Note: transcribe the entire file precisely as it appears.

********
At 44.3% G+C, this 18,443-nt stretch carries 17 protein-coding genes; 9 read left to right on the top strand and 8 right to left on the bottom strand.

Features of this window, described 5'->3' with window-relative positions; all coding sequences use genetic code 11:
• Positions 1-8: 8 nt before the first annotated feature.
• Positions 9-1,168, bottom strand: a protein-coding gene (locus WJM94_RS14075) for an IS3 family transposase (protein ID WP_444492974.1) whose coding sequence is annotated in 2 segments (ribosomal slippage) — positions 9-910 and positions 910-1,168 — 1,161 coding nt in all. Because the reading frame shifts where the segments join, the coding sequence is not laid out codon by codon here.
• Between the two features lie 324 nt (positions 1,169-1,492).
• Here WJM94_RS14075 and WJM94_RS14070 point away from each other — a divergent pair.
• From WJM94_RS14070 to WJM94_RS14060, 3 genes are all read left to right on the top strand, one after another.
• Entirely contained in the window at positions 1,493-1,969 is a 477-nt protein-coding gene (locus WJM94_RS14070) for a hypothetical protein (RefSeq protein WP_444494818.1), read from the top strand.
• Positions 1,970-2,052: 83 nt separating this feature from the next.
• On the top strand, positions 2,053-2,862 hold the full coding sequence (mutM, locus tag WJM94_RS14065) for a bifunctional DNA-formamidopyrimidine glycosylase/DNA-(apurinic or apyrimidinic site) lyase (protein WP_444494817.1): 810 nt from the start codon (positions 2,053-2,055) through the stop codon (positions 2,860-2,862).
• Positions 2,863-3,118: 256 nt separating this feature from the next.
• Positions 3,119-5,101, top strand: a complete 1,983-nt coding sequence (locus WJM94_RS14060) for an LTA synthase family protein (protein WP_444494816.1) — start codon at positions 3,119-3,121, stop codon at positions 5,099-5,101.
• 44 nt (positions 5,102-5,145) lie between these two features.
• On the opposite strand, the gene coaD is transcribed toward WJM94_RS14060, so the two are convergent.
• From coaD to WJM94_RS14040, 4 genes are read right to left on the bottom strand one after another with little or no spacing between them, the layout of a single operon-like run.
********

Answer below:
At 44.3% G+C, this 18,443-nt stretch carries 17 protein-coding genes; 9 read left to right on the top strand and 8 right to left on the bottom strand.

Features of this window, described 5'->3' with window-relative positions; all coding sequences use genetic code 11:
• Positions 1-8: 8 nt before the first annotated feature.
• Positions 9-1,168, bottom strand: a protein-coding gene (locus WJM94_RS14075) for an IS3 family transposase (protein ID WP_444492974.1) whose coding sequence is annotated in 2 segments (ribosomal slippage) — positions 9-910 and positions 910-1,168 — 1,161 coding nt in all. Because the reading frame shifts where the segments join, the coding sequence is not laid out codon by codon here.
• Between the two features lie 324 nt (positions 1,169-1,492).
• Here WJM94_RS14075 and WJM94_RS14070 point away from each other — a divergent pair.
• From WJM94_RS14070 to WJM94_RS14060, 3 genes are all read left to right on the top strand, one after another.
• Entirely contained in the window at positions 1,493-1,969 is a 477-nt protein-coding gene (locus WJM94_RS14070) for a hypothetical protein (RefSeq protein WP_444494818.1), read from the top strand.
• Positions 1,970-2,052: 83 nt separating this feature from the next.
• On the top strand, positions 2,053-2,862 hold the full coding sequence (mutM, locus tag WJM94_RS14065) for a bifunctional DNA-formamidopyrimidine glycosylase/DNA-(apurinic or apyrimidinic site) lyase (protein WP_444494817.1): 810 nt from the start codon (positions 2,053-2,055) through the stop codon (positions 2,860-2,862).
• Positions 2,863-3,118: 256 nt separating this feature from the next.
• Positions 3,119-5,101, top strand: a complete 1,983-nt coding sequence (locus WJM94_RS14060) for an LTA synthase family protein (protein WP_444494816.1) — start codon at positions 3,119-3,121, stop codon at positions 5,099-5,101.
• 44 nt (positions 5,102-5,145) lie between these two features.
• On the opposite strand, the gene coaD is transcribed toward WJM94_RS14060, so the two are convergent.
• From coaD to WJM94_RS14040, 4 genes are read right to left on the bottom strand one after another with little or no spacing between them, the layout of a single operon-like run.